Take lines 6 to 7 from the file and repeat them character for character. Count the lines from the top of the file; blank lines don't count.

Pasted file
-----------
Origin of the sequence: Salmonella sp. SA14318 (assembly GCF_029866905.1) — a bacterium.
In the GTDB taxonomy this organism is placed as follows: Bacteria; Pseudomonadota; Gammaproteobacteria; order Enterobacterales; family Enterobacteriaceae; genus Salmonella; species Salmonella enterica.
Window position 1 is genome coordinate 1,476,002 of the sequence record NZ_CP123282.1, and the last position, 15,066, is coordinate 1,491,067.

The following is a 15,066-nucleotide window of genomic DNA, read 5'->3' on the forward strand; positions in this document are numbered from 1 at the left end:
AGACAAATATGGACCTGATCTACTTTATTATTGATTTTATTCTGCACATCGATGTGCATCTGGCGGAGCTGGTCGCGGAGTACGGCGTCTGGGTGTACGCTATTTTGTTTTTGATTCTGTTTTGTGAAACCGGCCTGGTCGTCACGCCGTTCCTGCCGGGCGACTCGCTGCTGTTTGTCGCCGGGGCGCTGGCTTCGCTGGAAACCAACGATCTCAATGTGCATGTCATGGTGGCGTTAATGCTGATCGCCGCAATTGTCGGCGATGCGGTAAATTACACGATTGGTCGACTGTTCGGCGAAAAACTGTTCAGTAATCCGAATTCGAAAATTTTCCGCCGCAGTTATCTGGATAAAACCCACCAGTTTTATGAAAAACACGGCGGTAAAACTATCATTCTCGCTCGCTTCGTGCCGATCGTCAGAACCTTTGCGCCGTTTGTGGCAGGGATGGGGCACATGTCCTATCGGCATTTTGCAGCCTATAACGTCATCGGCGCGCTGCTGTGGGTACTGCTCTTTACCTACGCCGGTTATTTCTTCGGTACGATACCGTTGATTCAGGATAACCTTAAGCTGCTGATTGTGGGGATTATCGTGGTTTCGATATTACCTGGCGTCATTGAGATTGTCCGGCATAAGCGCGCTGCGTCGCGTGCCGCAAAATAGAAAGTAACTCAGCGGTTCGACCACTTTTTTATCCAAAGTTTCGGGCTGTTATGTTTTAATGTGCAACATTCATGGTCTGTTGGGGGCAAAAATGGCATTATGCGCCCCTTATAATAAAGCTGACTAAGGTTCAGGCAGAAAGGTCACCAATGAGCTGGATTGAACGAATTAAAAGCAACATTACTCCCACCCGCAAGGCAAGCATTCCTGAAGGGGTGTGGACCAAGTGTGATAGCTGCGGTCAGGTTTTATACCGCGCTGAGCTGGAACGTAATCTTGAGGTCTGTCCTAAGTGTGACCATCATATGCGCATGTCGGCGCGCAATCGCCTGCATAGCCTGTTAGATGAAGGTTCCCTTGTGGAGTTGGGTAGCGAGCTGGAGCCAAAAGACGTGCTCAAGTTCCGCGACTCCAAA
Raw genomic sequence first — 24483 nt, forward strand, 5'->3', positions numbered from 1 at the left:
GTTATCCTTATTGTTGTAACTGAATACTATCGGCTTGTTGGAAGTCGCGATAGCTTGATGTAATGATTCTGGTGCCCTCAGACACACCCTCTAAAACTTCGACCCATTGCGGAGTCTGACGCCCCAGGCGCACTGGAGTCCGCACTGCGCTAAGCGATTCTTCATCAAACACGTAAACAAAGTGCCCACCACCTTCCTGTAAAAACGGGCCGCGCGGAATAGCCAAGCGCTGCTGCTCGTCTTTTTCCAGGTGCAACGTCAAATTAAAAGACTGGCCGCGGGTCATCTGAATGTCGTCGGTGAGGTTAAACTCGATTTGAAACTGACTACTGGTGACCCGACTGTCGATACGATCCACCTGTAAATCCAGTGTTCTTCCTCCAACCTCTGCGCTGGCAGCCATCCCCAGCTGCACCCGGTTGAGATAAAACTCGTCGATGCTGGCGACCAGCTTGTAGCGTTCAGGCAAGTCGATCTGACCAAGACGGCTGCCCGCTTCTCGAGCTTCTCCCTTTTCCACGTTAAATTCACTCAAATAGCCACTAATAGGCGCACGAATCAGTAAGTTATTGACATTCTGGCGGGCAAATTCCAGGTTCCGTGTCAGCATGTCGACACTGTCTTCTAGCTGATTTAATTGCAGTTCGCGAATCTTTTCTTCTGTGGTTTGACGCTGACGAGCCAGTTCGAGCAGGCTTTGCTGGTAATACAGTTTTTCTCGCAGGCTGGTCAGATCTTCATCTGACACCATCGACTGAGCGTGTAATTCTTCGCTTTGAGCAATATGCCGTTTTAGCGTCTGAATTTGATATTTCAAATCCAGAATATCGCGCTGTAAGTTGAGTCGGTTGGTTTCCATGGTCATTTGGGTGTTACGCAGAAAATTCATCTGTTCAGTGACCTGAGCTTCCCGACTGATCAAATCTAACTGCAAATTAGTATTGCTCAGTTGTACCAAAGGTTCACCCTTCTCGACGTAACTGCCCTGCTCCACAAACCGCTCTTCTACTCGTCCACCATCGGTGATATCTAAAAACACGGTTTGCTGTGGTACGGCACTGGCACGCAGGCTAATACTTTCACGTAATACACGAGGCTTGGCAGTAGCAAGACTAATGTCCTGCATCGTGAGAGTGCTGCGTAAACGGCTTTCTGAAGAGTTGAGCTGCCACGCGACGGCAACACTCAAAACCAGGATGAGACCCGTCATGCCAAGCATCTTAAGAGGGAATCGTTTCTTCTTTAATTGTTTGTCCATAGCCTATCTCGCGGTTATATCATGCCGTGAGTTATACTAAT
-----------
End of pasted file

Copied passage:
Raw genomic sequence first — 24483 nt, forward strand, 5'->3', positions numbered from 1 at the left:
GTTATCCTTATTGTTGTAACTGAATACTATCGGCTTGTTGGAAGTCGCGATAGCTTGATGTAATGATTCTGGTGCCCTCAGACACACCCTCTAAAACTTCGACCCATTGCGGAGTCTGACGCCCCAGGCGCACTGGAGTCCGCACTGCGCTAAGCGATTCTTCATCAAACACGTAAACAAAGTGCCCACCACCTTCCTGTAAAAACGGGCCGCGCGGAATAGCCAAGCGCTGCTGCTCGTCTTTTTCCAGGTGCAACGTCAAATTAAAAGACTGGCCGCGGGTCATCTGAATGTCGTCGGTGAGGTTAAACTCGATTTGAAACTGACTACTGGTGACCCGACTGTCGATACGATCCACCTGTAAATCCAGTGTTCTTCCTCCAACCTCTGCGCTGGCAGCCATCCCCAGCTGCACCCGGTTGAGATAAAACTCGTCGATGCTGGCGACCAGCTTGTAGCGTTCAGGCAAGTCGATCTGACCAAGACGGCTGCCCGCTTCTCGAGCTTCTCCCTTTTCCACGTTAAATTCACTCAAATAGCCACTAATAGGCGCACGAATCAGTAAGTTATTGACATTCTGGCGGGCAAATTCCAGGTTCCGTGTCAGCATGTCGACACTGTCTTCTAGCTGATTTAATTGCAGTTCGCGAATCTTTTCTTCTGTGGTTTGACGCTGACGAGCCAGTTCGAGCAGGCTTTGCTGGTAATACAGTTTTTCTCGCAGGCTGGTCAGATCTTCATCTGACACCATCGACTGAGCGTGTAATTCTTCGCTTTGAGCAATATGCCGTTTTAGCGTCTGAATTTGATATTTCAAATCCAGAATATCGCGCTGTAAGTTGAGTCGGTTGGTTTCCATGGTCATTTGGGTGTTACGCAGAAAATTCATCTGTTCAGTGACCTGAGCTTCCCGACTGATCAAATCTAACTGCAAATTAGTATTGCTCAGTTGTACCAAAGGTTCACCCTTCTCGACGTAACTGCCCTGCTCCACAAACCGCTCTTCTACTCGTCCACCATCGGTGATATCTAAAAACACGGTTTGCTGTGGTACGGCACTGGCACGCAGGCTAATACTTTCACGTAATACACGAGGCTTGGCAGTAGCAAGACTAATGTCCTGCATCGTGAGAGTGCTGCGTAAACGGCTTTCTGAAGAGTTGAGCTGCCACGCGACGGCAACACTCAAAACCAGGATGAGACCCGTCATGCCAAGCATCTTAAGAGGGAATCGTTTCTTCTTTAATTGTTTGTCCATAGCCTATCTCGCGGTTATATCATGCCGTGAGTTATACTAAT